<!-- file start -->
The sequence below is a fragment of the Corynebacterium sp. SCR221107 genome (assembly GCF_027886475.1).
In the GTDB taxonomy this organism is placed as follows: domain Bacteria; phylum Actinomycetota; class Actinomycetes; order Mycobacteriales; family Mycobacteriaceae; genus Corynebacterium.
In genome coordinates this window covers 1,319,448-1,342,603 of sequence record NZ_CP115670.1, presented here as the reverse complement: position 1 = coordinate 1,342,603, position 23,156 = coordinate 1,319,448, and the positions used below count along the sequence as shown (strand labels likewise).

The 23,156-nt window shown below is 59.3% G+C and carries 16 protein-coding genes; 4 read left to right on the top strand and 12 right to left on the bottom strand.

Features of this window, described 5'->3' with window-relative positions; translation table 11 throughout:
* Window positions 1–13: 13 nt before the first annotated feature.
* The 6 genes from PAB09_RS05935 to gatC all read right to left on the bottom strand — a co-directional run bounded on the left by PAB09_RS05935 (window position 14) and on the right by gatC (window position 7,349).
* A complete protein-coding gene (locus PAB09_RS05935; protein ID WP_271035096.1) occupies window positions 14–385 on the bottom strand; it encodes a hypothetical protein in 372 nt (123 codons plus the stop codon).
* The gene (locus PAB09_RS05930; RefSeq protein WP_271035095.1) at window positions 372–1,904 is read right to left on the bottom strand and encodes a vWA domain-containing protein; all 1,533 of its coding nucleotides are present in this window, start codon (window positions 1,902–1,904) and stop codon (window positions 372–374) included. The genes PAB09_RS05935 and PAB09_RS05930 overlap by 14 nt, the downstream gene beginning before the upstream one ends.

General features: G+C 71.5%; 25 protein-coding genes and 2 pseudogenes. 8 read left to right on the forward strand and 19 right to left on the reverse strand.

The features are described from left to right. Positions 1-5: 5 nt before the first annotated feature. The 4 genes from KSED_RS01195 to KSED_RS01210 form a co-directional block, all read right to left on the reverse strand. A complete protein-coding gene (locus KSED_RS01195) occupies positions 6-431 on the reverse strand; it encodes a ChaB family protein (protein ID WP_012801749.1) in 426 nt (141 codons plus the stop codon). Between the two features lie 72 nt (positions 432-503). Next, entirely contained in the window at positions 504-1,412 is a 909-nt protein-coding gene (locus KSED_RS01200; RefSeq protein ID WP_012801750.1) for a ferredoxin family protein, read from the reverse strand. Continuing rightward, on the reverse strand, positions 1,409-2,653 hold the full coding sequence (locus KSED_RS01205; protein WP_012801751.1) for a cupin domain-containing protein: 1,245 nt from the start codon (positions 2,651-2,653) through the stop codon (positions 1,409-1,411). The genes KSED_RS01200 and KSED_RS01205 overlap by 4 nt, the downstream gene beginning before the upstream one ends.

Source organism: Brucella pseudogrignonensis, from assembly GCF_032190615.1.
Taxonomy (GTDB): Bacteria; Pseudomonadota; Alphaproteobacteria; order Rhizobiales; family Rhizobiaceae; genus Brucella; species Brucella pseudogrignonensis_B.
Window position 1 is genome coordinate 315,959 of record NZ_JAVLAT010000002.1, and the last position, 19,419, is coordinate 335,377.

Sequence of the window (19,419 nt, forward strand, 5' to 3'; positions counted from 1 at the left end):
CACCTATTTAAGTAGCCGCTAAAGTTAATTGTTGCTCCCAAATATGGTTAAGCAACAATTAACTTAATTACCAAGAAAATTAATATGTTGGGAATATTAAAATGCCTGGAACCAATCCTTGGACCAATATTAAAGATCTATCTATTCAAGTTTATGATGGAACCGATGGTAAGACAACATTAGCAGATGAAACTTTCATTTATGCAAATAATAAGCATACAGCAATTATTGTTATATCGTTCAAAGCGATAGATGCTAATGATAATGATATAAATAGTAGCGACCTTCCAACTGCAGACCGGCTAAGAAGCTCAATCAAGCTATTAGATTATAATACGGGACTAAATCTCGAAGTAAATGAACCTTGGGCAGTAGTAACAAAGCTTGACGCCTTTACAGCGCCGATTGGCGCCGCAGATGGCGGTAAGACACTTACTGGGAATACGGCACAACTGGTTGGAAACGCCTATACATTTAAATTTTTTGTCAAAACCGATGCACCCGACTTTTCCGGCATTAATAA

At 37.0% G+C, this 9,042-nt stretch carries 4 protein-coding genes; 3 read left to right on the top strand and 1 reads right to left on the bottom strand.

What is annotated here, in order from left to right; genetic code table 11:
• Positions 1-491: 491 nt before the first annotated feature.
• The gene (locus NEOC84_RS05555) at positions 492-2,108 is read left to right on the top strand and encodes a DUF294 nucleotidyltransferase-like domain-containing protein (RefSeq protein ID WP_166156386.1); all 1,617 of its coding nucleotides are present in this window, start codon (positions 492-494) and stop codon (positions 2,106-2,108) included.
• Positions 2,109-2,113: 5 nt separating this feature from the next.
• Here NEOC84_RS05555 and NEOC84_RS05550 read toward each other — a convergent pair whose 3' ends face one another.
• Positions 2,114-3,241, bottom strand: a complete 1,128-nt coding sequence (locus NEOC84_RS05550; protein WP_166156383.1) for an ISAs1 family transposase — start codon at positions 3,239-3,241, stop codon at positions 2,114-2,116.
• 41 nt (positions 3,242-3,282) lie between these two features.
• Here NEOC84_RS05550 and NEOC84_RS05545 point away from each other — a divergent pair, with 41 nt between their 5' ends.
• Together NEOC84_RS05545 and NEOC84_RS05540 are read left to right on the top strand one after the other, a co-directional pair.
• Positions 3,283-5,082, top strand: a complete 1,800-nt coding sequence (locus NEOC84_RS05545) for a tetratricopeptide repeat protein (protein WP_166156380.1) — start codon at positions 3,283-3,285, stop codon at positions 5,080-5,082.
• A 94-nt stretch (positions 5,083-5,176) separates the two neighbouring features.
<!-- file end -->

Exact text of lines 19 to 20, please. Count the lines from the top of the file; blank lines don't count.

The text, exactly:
• Positions 1-491: 491 nt before the first annotated feature.
• The gene (locus NEOC84_RS05555) at positions 492-2,108 is read left to right on the top strand and encodes a DUF294 nucleotidyltransferase-like domain-containing protein (RefSeq protein ID WP_166156386.1); all 1,617 of its coding nucleotides are present in this window, start codon (positions 492-494) and stop codon (positions 2,106-2,108) included.